Several years ago a Japanese movie called Battle Royale created some controversy both when it opened in Japan and then again at art houses in the United States. Battle Royale, based on the manga series of the same name, took place in a alternate Japan where an annual competition glued everyone in the country to their television sets. The competition featured one class of graduating middle school students, chosen at random, who were flown to a secured island camp, given weapons, and told to kill each other until only one student remained. That student would be lauded with prizes and made a national hero. To ensure a competitive game, the students had explosive rings placed around their necks which would go off if they didn’t make enough of an effort.
Battle Royale really is an over-the-top gore fest, but it also makes a point about the competitive nature of Japanese society and the pressure to excel that is placed on Japanese students. There’s a reason why the suicide rate in Japan is so high.
In her novel The Hunger Games, Suzanne Collins takes this basic idea and cleans it up enough to avoid the controversy that stalked Battle Royale and to safely market it to the younger ends of the YA spectrum. In spite of it’s horrifying theme, there are only a few moments of PG, maybe PG-13, violence in The Hunger Games. This is a Scholastic book, after all.
The setting for The Hunger Games is the distant future. North America has become a wasteland, devastated by years of war and famine which have left the continent divided into 12 districts. The central ones were the victors, and they control the outlying districts through an oppressive system based on continual famine. Katnis, aged sixteen, lives with her healer mother and her 12-year-old sister. She has done all she can to make sure her family has food to eat including hunting in quarantined zones others are afraid to enter and accepting extra rations handed out by the government. These extra rations come at a steep price. Each year, beginning at age 12, the name of every child is entered into the drawing for The Hunger Games. At age 16, Katnis’s name would have been entered four times, even without the extra rations. But each time she took the rations, her name was entered in once more.
The Hunger Games are a nationally televised event, shown on large screens in the town square in District 12 where Katnis lives. One boy and one girl are selected at random to compete. They are taken to the capital city in District 1, feted as national heroes before they are thrown, unarmed, into the Hunger Games playing field. Once there, they must fight first for weapons, then each other until only one remains.
Lately, The Hunger Games has been getting a lot of play on several of the book blogs I read so I came to it with high expectations. It largely delivers the goods. The story is compelling, the characters are real characters with much more than the standard cookie-cutter backgrounds you’ll find in similar novels. The workings of the Hunger Games are described in enough detail to always be interesting and believable in the context of the future Ms. Collins has created. The contestants in The Hunger Games do not know each other ahead of time, except for Katnis and Peeta the boy chosen from district 12, which makes the premise a little easier to take than it was in Battle Royale where the students had all spent many years together. The violence in The Hunger Games is also much easier to take. There are no shocking scenes of graphic death in The Hunger Games. In fact, almost all of the deaths occur off-stage, out of sight of Katnis, our first person narrator.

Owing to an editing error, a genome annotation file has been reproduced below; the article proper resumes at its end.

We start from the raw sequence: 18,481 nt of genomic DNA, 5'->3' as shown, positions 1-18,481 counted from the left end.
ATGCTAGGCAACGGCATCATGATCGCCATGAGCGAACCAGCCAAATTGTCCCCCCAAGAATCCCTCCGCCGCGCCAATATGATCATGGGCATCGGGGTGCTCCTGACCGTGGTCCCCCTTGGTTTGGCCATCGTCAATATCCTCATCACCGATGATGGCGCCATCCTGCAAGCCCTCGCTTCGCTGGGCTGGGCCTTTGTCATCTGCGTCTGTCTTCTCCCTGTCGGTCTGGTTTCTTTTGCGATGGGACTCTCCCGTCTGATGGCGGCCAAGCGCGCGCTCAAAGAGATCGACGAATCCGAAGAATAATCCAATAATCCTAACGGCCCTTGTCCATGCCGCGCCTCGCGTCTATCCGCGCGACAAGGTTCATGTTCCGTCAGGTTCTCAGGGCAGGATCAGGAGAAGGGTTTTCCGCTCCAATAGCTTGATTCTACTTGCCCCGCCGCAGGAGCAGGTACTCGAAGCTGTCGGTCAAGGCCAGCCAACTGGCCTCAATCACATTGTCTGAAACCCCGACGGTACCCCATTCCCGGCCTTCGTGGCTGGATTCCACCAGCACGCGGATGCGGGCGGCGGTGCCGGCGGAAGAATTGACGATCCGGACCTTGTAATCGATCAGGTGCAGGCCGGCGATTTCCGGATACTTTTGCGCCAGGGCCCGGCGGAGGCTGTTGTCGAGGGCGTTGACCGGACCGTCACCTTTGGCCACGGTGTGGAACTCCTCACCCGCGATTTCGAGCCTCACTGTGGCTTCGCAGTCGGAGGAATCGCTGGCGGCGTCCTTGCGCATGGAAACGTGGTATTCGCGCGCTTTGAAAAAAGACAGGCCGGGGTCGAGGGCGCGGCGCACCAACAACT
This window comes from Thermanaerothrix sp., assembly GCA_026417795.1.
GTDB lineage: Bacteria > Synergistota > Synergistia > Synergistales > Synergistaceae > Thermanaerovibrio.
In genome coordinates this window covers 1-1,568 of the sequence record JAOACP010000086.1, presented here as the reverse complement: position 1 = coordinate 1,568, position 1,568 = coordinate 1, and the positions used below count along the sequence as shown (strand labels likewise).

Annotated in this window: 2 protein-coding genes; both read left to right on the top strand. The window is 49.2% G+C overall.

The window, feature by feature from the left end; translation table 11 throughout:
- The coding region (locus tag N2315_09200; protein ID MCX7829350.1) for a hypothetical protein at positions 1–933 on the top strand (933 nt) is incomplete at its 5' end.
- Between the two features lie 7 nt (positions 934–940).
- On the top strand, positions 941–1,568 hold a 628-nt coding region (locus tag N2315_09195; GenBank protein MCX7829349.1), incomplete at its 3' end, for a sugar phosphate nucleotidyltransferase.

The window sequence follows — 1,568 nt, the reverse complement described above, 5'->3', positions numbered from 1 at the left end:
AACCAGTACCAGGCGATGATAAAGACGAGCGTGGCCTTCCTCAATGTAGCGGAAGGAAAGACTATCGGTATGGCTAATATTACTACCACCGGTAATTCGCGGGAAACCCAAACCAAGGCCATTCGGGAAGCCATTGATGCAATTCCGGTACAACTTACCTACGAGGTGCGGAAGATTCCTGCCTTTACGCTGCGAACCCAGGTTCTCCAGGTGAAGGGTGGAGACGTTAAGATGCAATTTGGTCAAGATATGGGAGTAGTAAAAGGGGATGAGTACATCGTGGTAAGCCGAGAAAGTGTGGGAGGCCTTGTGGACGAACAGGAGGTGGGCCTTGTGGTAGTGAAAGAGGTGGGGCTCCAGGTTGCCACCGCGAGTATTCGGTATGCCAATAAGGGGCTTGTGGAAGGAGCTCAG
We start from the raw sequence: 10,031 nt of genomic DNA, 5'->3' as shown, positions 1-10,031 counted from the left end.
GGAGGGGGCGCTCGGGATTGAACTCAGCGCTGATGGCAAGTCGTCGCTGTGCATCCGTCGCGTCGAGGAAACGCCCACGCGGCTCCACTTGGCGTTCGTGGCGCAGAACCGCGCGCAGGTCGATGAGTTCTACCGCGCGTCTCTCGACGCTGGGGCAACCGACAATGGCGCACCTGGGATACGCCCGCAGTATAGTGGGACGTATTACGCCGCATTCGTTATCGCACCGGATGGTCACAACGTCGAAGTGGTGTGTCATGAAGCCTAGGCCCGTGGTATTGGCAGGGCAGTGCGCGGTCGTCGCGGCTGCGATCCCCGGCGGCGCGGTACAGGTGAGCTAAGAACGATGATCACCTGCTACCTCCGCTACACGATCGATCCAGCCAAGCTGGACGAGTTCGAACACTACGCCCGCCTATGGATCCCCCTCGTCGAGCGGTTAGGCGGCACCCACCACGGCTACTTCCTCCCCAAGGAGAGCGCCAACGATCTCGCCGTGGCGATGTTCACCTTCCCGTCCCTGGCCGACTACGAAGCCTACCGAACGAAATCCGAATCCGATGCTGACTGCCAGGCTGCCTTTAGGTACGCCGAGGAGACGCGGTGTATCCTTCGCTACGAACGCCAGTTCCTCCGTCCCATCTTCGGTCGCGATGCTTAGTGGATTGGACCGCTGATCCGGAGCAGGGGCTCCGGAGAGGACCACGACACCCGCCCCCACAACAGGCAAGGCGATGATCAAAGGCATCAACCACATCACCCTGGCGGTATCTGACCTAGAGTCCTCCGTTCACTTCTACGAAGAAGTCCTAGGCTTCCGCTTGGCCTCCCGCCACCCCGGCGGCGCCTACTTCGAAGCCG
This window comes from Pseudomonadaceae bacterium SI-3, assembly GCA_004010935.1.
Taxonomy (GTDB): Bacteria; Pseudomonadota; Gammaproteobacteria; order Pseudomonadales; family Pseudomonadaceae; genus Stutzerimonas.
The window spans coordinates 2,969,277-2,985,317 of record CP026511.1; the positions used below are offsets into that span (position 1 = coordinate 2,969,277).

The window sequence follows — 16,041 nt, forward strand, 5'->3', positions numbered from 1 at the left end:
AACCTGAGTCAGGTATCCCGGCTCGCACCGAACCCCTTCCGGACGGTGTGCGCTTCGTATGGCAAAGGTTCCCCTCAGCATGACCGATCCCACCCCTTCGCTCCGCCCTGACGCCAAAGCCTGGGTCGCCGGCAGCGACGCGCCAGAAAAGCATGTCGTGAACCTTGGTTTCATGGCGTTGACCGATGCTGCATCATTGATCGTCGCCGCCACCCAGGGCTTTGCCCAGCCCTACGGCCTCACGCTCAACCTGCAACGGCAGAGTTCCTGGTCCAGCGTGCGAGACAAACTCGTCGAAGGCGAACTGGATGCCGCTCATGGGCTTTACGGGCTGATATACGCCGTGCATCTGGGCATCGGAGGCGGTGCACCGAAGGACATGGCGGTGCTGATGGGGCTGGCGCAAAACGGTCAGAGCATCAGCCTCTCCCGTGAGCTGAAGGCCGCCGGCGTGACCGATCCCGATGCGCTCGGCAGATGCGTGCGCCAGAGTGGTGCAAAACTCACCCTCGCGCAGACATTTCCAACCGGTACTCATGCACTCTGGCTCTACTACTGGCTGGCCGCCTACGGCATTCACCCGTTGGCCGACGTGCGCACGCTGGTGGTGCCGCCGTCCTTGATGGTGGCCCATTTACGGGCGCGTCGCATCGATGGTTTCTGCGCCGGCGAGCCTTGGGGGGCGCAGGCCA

All of which puts me in the uncomfortable position of preferring the more violent story, the one I hesitated to admit I’ve seen when I started writing this review. Battle Royale shocked and offended the viewer, but shouldn’t a story like that shock and offend? Friends forced to turn against each other to fight to the death makes an emotional impact on the viewer and offers a comment on a system that pits students against each other in academic settings. The deaths, with one or two exceptions, fail to move the reader in The Hunger Games. Through a series of rule changes, that almost feel like cheating on the author’s part, the main characters fall in love and then escape having to fight each other to the death. The resulting novel is entertaining, and will probably be very popular, but it fails to say much of anything about our times.
And then, in the end, I found out that The Hunger Games is the first part of a trilogy. I hate when that happens. But, I’m sure, many of the younger readers The Hunger Games was written for will be happy to hear that volumes two and three are on their way.
Some reviews by people who liked The Hunger Games more than I did:
I seem to stand alone in my lukewarm reaction to The Hunger Games. But that’s okay. If you’ve read it, let me know what you think and please feel free to leave a link to your own review, whether you liked it or not.
It’s kind of fun to read this old review which first ran on my previous blog, Ready When You Are, C.B., back in 2009 just about a day or two before The Hunger Games became household words. I certainly would not write the same review were I writing a new review today. Now that everyone in the world knows the story so well. I do, however, stand by my lukewarm reaction to the book.